2006 Catering Study: Spreading the word

Half say catering revenue grew in 2006, led by colleges (70% of them) and B&I (66%).

Yearly reminder: “One of the biggest challenges we face is people will look at our Web site and think that is all we do,” he says. “So we do a Taste of Catering once a year—we invite customers and university decision-makers to a food fair that highlights new menu ideas and reintroduces us to our customer base.”

One of the goals of these efforts is to convince customers that Brigham Young University Dining “can create any type of meal to go with their event,” Wright continues. For example, a recent Scottish dinner staged by the English department honoring the poet Robert Burns featured smoked salmon chowder, beet greens salad, potato scones, herb-crusted lamb with root vegetables.”

Breakfast is mostly a drop-off business, the study shows. Sixty-two percent of breakfast revenue among all operators that cater breakfast comes from drop-off events, compared to 38% for full service. Logically, the opposite is true for dinner: three-quarters of revenue is full-service, one-quarter is drop-off. For lunch, the business splits nearly evenly at 45%/55%.

Catering menu expansion often helps operators broaden business in individual day parts, operators suggest. “New catering menu items include low-carb breakfast wraps, yogurt parfaits and make-your-own granola bar,” says Emil Grosso, president of Sebastians Café and Catering, which manages foodservice at a multi-tenant site (One Beacon Street) in Boston.

New family-style light entrees include grilled salmon salad and cumin-lime crusted chicken salad. “We have also brought a taste of our retail cafés to our catering menu with an expanded custom salad bar section and signature sandwich selections,” Grosso adds. New dessert themes include an ‘Espresso Pick Me Up’ featuring cappuccino and mini cheesecakes.

More From FoodService Director

Ideas and Innovation
staff pack

To keep staff motivated, we locked them in a room together. As part of a midsemester training session, we formed work groups and sent them to a local Escape Room to see which team could play the game together most effectively and escape first. Not only was this training a great team-building experience, but it supported a local new business and gave our staff a memorable experience.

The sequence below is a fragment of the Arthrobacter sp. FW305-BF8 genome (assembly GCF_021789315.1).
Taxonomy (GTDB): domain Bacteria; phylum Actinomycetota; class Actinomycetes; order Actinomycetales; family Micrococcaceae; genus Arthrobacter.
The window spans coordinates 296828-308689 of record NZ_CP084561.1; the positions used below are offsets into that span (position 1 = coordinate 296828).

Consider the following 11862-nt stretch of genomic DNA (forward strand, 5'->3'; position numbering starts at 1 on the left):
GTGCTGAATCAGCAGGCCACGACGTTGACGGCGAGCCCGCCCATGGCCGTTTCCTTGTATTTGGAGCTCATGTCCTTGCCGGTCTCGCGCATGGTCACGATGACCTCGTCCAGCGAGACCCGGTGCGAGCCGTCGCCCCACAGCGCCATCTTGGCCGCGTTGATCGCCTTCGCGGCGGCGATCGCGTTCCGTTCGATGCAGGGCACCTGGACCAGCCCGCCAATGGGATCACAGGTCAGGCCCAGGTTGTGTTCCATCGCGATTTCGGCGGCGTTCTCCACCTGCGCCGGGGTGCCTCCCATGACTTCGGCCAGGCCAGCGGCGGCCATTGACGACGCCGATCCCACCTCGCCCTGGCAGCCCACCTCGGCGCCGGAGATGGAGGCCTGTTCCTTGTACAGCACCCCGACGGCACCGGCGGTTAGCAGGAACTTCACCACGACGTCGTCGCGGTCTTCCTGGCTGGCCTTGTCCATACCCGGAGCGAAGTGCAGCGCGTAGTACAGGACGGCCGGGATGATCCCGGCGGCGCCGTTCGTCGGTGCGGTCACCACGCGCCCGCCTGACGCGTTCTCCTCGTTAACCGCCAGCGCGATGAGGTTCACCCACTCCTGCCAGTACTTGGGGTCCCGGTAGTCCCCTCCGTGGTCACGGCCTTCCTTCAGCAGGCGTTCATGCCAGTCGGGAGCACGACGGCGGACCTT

Ideas and Innovation
star employee

Senior leadership meets twice a year to do organizational talent planning for every position from the top down. We talk about who are the potential high-performers, and go through how they can grow. People are your differentiator—you need to take care of your assets, and your assets are your human resources.

Industry News & Opinion

Students at the University of Michigan in Ann Arbor will be served student-grown produce from the campus farm at dining halls this fall, M Live reports.

The dining team received its first batch of produce from UM’s on-campus farm in June, after students received the proper USDA certification to grow, harvest and deliver food to campus dining halls. In order to figure out what produce is needed, students communicate with the dining department weekly, and Michigan Dining purchases items accordingly.

"The students are involved from seed to plate," Executive Chef Frank Turchan...

Sponsored Content
college students eating

From Ovention.

Today’s colleges and universities know they should offer more than a large selection of breakfast cereals in the morning and chicken tenders at lunch to appeal to students. When it comes to what’s trending on campuses, here’s a look at what directors can tune into to boost engagement.

1. Expanded dining hours

Late-night options have long been a popular fixture on college campuses, but if it’s too late, students often choose to venture to off-campus retailers to satisfy their cravings. According to Technomic’s 2017 College & University Consumer Trend...

FSD Resources